Up to you to decide if this is good or bad - but we certainly are pleased with that result! Once again, a big thank you to our community!
June 8th, 2011
The recent announcement of Apple’s cloud illustrates yet again that a new era is about to start: that of the cloud - and with that, the massive adoption of service oriented architectures (SOA).
This will have an impact so huge that it is hard to underestimate. Some of the obvious changes that will happen are most likely the following:
- Infrastructure (operations) will become agile - at the expense of IT jobs in operations. Applications will be deployed with unprecedented ease and speed. This is because the cloud infrastructure will transparently allocate the resources that now are allocated by human administrators.
- SOA will become mainstream. This is because even the most common infrastructure services will be virtualized, running in the same or a different VM from the application, and scaling up and down as needed.
The interesting part - at least to us - is that transactions will become more distributed than ever. We are ready for this change - are you?
June 6th, 2011
We are going through exciting times here at Atomikos! Today, we are pleased to announce that we will be offering single-point-of-contact, end-to-end support across different back-end systems for the following database vendors:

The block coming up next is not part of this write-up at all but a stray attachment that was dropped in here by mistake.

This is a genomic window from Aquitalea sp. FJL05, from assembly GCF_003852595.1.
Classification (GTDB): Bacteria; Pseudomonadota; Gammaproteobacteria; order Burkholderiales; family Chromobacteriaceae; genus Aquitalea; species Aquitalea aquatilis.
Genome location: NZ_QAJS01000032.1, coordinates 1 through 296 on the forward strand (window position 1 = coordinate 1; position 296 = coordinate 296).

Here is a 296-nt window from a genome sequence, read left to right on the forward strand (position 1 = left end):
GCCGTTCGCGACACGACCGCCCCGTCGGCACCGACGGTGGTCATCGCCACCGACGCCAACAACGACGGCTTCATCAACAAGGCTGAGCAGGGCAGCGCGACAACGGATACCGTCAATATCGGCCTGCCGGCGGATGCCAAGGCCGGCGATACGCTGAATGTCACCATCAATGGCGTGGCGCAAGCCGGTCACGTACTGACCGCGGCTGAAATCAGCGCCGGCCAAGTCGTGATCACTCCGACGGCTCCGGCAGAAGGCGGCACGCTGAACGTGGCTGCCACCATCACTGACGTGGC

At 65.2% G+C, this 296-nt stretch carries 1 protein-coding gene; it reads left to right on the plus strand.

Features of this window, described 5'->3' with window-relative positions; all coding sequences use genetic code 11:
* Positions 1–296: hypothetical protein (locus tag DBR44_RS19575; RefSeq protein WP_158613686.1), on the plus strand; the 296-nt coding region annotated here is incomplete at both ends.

- PostgreSQL via 2ndQuadrant (added on June 30 2011)
…and the following queuing vendors:
This is an initial list that will probably grow over time (stay in touch to find out).
What does this mean? Well, it means that Atomikos can offer support from the queue to the database and back again without you having to worry about dealing with different support channels.
This support is optional and not included in the standard support subscription. Contact us to find out more…
June 4th, 2011
Data consistency in the cloud is a totally different ball game - as perfectly illustrated by this newsletter issue from ZapThink. Essentially, you have to cope with some form of partition tolerance and stale data values in caches. This is usually summarized as the CAP issue (for more details, see the ZapThink post).
Luckily, the solution to the problem can be as simple as outlined in our solution to the CAP problem.
Life is good
June 1st, 2011
The cloud is an interesting phenomenon, to say the least. Just last week, I witnessed a demo by Adrian Colyer at the What’s Next (Paris) event that left me very impressed because I could easily understand the problems that it solves:
- Slow infrastructure setup is replaced by instant availability of resources (databases, hardware)
- Scalability is trivially easy: on command is all it takes
- Services are promoted as the means of reuse - effectively enabling SOA strategies
I know from experience that these are all pain points in today’s IT infrastructure for just about every big organization. So for mainstream operations, I think the cloud is going to be a killer.
While this is all fine, I still wonder how this will work out for one of our core markets: finance. Sure enough, initial offerings are showing up, but so far nothing really interesting for our retail banking audience. Add to this the fact that most banks are typically very conservative (they have to be) and the cloud for the banking world seems a bit more of a future situation than for the rest of the industry.
But certainly that time will come too, and for those days Atomikos has the exact kind of technology for cloud-enabling transaction guarantees that banks depend on so much. That is because we offer the third generation of TP monitoring technology: light-weight, embeddable, perfectly scalable and SOA capable too.
The future is bright;-)